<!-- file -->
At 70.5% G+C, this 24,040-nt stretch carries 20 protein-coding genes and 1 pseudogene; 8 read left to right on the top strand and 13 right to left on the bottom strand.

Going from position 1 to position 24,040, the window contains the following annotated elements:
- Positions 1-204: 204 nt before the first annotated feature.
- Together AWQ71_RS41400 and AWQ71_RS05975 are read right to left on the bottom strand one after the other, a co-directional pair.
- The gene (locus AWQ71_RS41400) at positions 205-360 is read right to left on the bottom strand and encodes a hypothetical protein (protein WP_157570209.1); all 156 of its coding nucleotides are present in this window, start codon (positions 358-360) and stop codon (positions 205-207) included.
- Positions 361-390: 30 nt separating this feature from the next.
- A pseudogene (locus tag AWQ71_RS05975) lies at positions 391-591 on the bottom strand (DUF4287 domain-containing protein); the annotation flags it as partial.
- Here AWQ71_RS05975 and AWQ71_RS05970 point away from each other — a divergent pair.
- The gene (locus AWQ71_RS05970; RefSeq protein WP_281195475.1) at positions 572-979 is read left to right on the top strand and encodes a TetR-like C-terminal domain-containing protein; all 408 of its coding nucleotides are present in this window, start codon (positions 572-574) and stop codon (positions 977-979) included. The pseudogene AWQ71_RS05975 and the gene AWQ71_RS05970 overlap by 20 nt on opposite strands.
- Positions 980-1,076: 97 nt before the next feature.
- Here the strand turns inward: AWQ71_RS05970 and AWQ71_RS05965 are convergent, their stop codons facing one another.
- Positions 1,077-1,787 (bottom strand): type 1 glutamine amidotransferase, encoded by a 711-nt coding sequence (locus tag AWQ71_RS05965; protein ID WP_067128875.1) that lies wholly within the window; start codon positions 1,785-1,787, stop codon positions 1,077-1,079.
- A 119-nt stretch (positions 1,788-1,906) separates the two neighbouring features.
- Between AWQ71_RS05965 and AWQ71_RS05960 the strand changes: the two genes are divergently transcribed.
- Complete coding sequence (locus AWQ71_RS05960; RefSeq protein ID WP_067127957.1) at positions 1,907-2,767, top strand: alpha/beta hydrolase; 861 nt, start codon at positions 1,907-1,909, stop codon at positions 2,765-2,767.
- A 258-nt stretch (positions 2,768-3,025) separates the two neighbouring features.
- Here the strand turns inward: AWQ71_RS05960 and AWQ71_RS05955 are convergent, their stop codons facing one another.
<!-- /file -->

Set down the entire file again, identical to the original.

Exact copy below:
At 70.5% G+C, this 24,040-nt stretch carries 20 protein-coding genes and 1 pseudogene; 8 read left to right on the top strand and 13 right to left on the bottom strand.

Going from position 1 to position 24,040, the window contains the following annotated elements:
- Positions 1-204: 204 nt before the first annotated feature.
- Together AWQ71_RS41400 and AWQ71_RS05975 are read right to left on the bottom strand one after the other, a co-directional pair.
- The gene (locus AWQ71_RS41400) at positions 205-360 is read right to left on the bottom strand and encodes a hypothetical protein (protein WP_157570209.1); all 156 of its coding nucleotides are present in this window, start codon (positions 358-360) and stop codon (positions 205-207) included.
- Positions 361-390: 30 nt separating this feature from the next.
- A pseudogene (locus tag AWQ71_RS05975) lies at positions 391-591 on the bottom strand (DUF4287 domain-containing protein); the annotation flags it as partial.
- Here AWQ71_RS05975 and AWQ71_RS05970 point away from each other — a divergent pair.
- The gene (locus AWQ71_RS05970; RefSeq protein WP_281195475.1) at positions 572-979 is read left to right on the top strand and encodes a TetR-like C-terminal domain-containing protein; all 408 of its coding nucleotides are present in this window, start codon (positions 572-574) and stop codon (positions 977-979) included. The pseudogene AWQ71_RS05975 and the gene AWQ71_RS05970 overlap by 20 nt on opposite strands.
- Positions 980-1,076: 97 nt before the next feature.
- Here the strand turns inward: AWQ71_RS05970 and AWQ71_RS05965 are convergent, their stop codons facing one another.
- Positions 1,077-1,787 (bottom strand): type 1 glutamine amidotransferase, encoded by a 711-nt coding sequence (locus tag AWQ71_RS05965; protein ID WP_067128875.1) that lies wholly within the window; start codon positions 1,785-1,787, stop codon positions 1,077-1,079.
- A 119-nt stretch (positions 1,788-1,906) separates the two neighbouring features.
- Between AWQ71_RS05965 and AWQ71_RS05960 the strand changes: the two genes are divergently transcribed.
- Complete coding sequence (locus AWQ71_RS05960; RefSeq protein ID WP_067127957.1) at positions 1,907-2,767, top strand: alpha/beta hydrolase; 861 nt, start codon at positions 1,907-1,909, stop codon at positions 2,765-2,767.
- A 258-nt stretch (positions 2,768-3,025) separates the two neighbouring features.
- Here the strand turns inward: AWQ71_RS05960 and AWQ71_RS05955 are convergent, their stop codons facing one another.